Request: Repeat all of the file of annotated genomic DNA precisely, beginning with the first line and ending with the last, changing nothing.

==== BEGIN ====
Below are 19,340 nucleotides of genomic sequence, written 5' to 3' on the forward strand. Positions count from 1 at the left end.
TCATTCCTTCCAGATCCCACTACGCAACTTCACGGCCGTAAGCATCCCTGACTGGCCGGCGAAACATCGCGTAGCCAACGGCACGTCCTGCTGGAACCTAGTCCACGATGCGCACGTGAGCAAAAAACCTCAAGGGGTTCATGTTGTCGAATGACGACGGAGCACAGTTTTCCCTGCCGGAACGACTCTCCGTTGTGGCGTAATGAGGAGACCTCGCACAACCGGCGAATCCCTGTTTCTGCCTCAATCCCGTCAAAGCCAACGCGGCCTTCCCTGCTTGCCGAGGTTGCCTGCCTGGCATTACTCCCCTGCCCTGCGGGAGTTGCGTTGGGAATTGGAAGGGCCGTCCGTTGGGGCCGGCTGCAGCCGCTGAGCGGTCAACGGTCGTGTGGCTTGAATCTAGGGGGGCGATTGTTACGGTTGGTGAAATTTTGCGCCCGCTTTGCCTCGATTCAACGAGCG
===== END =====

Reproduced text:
Below are 19,340 nucleotides of genomic sequence, written 5' to 3' on the forward strand. Positions count from 1 at the left end.
TCATTCCTTCCAGATCCCACTACGCAACTTCACGGCCGTAAGCATCCCTGACTGGCCGGCGAAACATCGCGTAGCCAACGGCACGTCCTGCTGGAACCTAGTCCACGATGCGCACGTGAGCAAAAAACCTCAAGGGGTTCATGTTGTCGAATGACGACGGAGCACAGTTTTCCCTGCCGGAACGACTCTCCGTTGTGGCGTAATGAGGAGACCTCGCACAACCGGCGAATCCCTGTTTCTGCCTCAATCCCGTCAAAGCCAACGCGGCCTTCCCTGCTTGCCGAGGTTGCCTGCCTGGCATTACTCCCCTGCCCTGCGGGAGTTGCGTTGGGAATTGGAAGGGCCGTCCGTTGGGGCCGGCTGCAGCCGCTGAGCGGTCAACGGTCGTGTGGCTTGAATCTAGGGGGGCGATTGTTACGGTTGGTGAAATTTTGCGCCCGCTTTGCCTCGATTCAACGAGCG